Rantu Moni Deka is a busy man! As a Block Resource Person with Pratham in the Kamrup district of Assam, he works closely with schools who are a part of Pratham’s flagship program: Read India. The programme aims to improve the reading, writing and basic arithmetic skills of children between 6-14 years.
As a part of Read India, Pratham has initiated 'Reading Week' in 'Lakhon Mein Ek' villages across the country. Block Resource Persons go into villages with the aim of setting up a library with the help of the community. There are 48 schools that come under the two blocks that Rantu is the resource person for. He is personally involved with 6 Read India Schools and 12 library villages.
The two time Reading Champion, was inspired to start translating stories for children when he read Rukmini Banerji’s 'दीदी का रंग बिरंगा खज़ाना'. It was the first story he translated to Assamese using StoryWeaver.
“The students have access to a library in school, but the books there are meant for much bigger children - high school and college degree. The children of course are not interested in them at all.” shared Rantu. “So when I downloaded my translation to a laptop and read it to them, they just loved it. They were so happy with the colourful pictures and a story that was written just for children.” remembers Rantu.
“Seeing how happy the children were when I shared the story with them inspired me to translate more and more stories to Assamese” says Rantu who has now translated 14 stories on StoryWeaver.
“I have shared the stories and shown the StoryWeaver platform to my colleagues at Pratham and to teachers at the schools.” says Rantu who wants to encourage more of his colleagues to use the site. Rantu has conducted reading sessions with children and teachers in almost all the schools that he works with.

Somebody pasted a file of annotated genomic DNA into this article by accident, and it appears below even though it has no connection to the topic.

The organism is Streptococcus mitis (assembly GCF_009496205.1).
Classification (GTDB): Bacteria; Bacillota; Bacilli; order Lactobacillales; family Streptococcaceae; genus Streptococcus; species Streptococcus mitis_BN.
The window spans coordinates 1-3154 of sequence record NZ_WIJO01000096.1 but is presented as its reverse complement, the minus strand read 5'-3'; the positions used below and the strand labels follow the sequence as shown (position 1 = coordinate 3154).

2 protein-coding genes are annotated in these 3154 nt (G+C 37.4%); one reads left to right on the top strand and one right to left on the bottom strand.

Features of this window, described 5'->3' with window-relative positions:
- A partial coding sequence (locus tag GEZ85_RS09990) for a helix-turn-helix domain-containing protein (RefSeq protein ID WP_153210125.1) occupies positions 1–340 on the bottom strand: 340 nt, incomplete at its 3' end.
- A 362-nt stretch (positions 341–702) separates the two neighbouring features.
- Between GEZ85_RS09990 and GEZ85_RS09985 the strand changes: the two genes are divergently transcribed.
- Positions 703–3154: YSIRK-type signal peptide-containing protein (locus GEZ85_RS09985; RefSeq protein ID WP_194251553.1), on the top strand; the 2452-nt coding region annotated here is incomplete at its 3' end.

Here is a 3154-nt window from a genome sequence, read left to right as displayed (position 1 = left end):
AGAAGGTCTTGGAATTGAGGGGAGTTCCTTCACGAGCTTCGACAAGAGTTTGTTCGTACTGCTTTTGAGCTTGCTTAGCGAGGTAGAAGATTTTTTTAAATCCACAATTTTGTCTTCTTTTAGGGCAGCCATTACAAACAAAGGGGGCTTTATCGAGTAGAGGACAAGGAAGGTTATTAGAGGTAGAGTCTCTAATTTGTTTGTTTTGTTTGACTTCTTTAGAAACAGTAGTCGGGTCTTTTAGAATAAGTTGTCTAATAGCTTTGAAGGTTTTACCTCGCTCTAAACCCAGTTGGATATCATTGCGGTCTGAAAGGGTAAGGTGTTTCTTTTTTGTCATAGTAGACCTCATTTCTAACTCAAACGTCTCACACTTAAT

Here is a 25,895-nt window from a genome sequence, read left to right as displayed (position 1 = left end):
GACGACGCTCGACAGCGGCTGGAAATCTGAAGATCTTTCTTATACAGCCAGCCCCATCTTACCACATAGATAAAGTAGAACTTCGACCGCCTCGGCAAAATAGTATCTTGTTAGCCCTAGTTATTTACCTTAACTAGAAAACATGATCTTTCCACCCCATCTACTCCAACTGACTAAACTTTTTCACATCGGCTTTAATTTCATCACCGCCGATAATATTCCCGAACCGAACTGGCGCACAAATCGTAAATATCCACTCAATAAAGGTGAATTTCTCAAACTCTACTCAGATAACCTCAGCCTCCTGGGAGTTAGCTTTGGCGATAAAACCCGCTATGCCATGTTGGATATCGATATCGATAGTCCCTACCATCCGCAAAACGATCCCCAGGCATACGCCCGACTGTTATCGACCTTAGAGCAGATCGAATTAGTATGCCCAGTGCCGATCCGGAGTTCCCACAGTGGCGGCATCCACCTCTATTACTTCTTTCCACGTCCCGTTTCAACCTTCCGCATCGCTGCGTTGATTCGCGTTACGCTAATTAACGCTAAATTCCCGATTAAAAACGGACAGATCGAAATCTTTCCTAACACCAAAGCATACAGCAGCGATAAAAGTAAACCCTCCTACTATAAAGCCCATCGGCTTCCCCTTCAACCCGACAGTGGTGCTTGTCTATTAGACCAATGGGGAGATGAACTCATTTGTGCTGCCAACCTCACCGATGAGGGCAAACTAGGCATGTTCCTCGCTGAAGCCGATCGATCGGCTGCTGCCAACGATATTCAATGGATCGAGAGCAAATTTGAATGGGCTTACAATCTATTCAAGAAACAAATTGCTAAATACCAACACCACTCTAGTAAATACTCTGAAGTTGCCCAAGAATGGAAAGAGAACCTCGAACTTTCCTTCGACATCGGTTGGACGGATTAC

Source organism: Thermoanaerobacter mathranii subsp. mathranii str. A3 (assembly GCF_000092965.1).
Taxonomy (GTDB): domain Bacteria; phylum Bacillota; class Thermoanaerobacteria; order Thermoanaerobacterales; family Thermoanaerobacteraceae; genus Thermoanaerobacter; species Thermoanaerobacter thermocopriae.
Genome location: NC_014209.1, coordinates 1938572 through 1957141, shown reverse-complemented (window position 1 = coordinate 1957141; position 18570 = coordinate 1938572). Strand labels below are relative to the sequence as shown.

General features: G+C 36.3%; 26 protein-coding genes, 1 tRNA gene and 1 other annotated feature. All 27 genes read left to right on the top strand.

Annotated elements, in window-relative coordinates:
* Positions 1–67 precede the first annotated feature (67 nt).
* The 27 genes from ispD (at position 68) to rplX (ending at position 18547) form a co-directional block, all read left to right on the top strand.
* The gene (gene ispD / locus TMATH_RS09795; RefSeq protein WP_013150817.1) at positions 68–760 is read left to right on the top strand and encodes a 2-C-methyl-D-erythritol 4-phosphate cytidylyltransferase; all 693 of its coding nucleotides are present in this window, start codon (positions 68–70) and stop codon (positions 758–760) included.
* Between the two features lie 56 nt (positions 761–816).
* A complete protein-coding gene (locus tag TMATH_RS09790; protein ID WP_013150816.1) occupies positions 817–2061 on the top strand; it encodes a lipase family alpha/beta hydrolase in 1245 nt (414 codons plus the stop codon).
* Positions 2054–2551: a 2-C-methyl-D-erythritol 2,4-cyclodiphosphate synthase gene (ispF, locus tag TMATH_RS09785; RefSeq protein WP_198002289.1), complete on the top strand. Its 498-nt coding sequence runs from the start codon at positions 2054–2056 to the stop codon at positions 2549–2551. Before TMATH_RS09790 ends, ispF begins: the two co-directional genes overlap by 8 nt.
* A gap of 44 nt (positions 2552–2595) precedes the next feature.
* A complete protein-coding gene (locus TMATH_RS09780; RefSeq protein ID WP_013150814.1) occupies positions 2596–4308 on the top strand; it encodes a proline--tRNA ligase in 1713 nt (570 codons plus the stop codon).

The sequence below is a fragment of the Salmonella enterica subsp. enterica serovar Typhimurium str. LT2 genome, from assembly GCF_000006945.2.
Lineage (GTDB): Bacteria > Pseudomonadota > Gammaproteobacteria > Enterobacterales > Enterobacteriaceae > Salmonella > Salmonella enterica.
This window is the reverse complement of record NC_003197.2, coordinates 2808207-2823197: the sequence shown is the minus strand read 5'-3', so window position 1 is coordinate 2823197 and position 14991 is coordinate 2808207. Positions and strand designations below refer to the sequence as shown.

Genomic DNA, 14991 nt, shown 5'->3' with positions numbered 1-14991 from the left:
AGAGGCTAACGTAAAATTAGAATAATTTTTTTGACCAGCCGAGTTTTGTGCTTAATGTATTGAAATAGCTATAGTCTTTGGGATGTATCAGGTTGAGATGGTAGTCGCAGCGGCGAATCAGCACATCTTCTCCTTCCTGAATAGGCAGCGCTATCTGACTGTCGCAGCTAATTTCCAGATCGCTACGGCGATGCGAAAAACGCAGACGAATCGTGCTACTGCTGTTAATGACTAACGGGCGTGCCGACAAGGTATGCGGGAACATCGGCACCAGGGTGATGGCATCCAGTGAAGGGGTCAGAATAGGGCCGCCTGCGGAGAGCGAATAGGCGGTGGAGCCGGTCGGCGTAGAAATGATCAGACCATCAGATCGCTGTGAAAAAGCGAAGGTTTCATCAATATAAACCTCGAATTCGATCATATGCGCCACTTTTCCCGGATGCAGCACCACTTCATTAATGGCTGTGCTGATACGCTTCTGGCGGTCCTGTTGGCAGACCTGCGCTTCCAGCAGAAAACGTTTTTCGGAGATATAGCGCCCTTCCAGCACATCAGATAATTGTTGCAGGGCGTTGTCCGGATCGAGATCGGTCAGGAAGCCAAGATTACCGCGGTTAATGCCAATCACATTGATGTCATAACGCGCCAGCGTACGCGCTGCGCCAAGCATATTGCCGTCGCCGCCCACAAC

“The teachers have all been very impressed with the platform and the idea behind it. They all agreed that such stories with bright and beautiful illustrations will encourage children to read more and help them become more skilled readers.”
Also on his to-do list is creating a simple reading App.
“Access to internet connection and computers can be a challenge. But everyone has a mobile phone, including the parents of the children we work with. A simple app which children can read stories on will give them access to books at home where they can continue improving their reading.”
We are so impressed by Rantu’s passion and enthusiasm for helping more children read joyful books in a language they are fluent in. We’ll keep you posted with more news from Rantu about his translations and reading app.
Do you work with children? Would you like to help translate stories to languages they are fluent in? Do you know someone who is using StoryWeaver to translate or share stories with underserved children? Write to firstname.lastname@example.org and tell us.Be the first to comment.
Did you know that you can now see how many versions of a story there are on StoryWeaver upfront?
When you click on the 'read' icon of a story you'll be directed to a page that has all the information you need to know about that story. We've added Other Versions to this page. Here, at a galnce, you can see how many languages the story has been translated in to and how many translations there are of a story in a particular language!
However, just because a version of a story already exists in a particular language, don't let that deter you frome trying your hand at translating it yourself. StoryWeaver believes in and encourages as many diverse re-tellings of a story as possible!Be the first to comment.